January 13, 1916, is the birthdate of the modern-dance performer, choreographer and teacher Bella Lewitzky, who is remembered not only for the art she created but also for the courage with which she defied the Communist-baiting U.S. House Committee on Un-American Activities.
She would also famously defy the National Endowment for the Arts when it attempted to attach strings to a grant it offered her dance company.
Bella Lewitzky spent her early years at Llano del Rio, a socialist commune in the Mojave Desert outside Los Angeles, with her parents. Joseph Lewitzky and the former Nina Ossman were both Jewish immigrants from czarist Russia. The family later moved up the coast to San Bernardino, where the parents ran a chicken farm. When that failed, they returned to Los Angeles. Lewitzky began studying with Lester Horton, perhaps the city’s most highly regarded dancer at the time, at the Norma Gould Studio.
By 1934, Lewitzky had joined Horton’s dance company, becoming its lead dancer. Other performers she worked with included Rudi Gernreich, later a famed fashion and stage designer, and Newell Reynolds, who became her husband and an architect.
Dancing against anti-Semitism
In 1946, Lewitzky, Horton, Reynolds and William Bowne founded the Dance Theater of Los Angeles, a school and company that was daring both in being multiracial and in the themes it took on, such as anti-Semitism, adultery and religious extremism.
In 1951, an anonymous tip-off alleging her membership in the Communist Party led to Lewitzky’s being subpoenaed by HUAC when it held hearings in Los Angeles. Asked to testify about communist activism in the arts community, she refused to name names, declaring, “I am a dancer, not a singer.” This led her being briefly blacklisted from movie work, which had provided a lucrative addition to her income.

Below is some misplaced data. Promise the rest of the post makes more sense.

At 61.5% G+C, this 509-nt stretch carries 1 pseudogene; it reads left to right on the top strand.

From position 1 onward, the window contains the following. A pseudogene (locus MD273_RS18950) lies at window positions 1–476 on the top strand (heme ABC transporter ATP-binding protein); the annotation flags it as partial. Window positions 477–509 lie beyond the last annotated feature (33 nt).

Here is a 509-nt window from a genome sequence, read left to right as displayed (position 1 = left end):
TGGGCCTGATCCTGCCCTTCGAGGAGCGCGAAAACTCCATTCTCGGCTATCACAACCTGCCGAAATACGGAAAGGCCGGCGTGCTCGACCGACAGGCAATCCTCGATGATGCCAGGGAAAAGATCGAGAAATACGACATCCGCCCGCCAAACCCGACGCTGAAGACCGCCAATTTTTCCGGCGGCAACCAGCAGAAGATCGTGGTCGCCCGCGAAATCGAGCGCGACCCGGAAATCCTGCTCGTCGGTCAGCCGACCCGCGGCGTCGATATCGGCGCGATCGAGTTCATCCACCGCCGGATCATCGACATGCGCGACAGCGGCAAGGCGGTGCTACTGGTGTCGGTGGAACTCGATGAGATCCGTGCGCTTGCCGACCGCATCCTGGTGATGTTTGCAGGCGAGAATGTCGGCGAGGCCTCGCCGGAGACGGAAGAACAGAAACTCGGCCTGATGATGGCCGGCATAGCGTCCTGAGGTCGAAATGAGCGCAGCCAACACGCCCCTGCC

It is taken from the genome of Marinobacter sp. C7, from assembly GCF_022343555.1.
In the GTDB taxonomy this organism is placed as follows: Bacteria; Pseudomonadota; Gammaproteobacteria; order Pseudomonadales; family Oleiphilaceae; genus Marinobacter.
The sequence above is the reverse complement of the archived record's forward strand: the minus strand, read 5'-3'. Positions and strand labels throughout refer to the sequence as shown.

Lewitzky taught dance at several academic institutions, including the California Institute for the Arts. From 1966 to 1997 she oversaw what was probably her greatest accomplishment, the Bella Lewitzky Dance Company, for which she choreographed more than 50 works over the years. She was unusual in her insistence on remaining in Los Angeles, at a time when New York was clearly the center of American dance. Lewitzky did not make its New York debut until 1971, dancing with her company at the Brooklyn Academy of Music.
No obscenity, please
Lewitzky was known for her emotionally evocative choreography and her own “astounding mastery of technique,” in the words of the New York Times’ Anna Kisselgoff, but she was also revered for her concern for the welfare of her company’s dancers. She paid her dancers a year-round salary even though there were months when they did not perform, and she saw to it that they had health insurance.
In 1990, nearly four decades after talking back to the House red-baiters, Lewitzky crossed out an anti-obscenity clause in the grant contract for funds the company was awarded by the U.S. National Endowment for the Arts. Recipients had to promise not to create any work that might be seen as “obscene.” Lewitzky argued that while she had never staged anything that could be considered obscene, it was unconstitutional to try to restrict artists’ freedom of expression. A federal court agreed, striking down the obscenity clause.
In 1997, Lewitzky, by then over 80, decided to close her dance company after she became convinced that its financial future could not be secured. She gave three of her former dancers, including her daughter, Nora Reynolds Daniel, the right to perform her works. Two years later, her right leg was partially amputated due to arterial disease.
Bella Lewitzky died on July 16, 2004, of complications after a stroke, in Pasadena, California.
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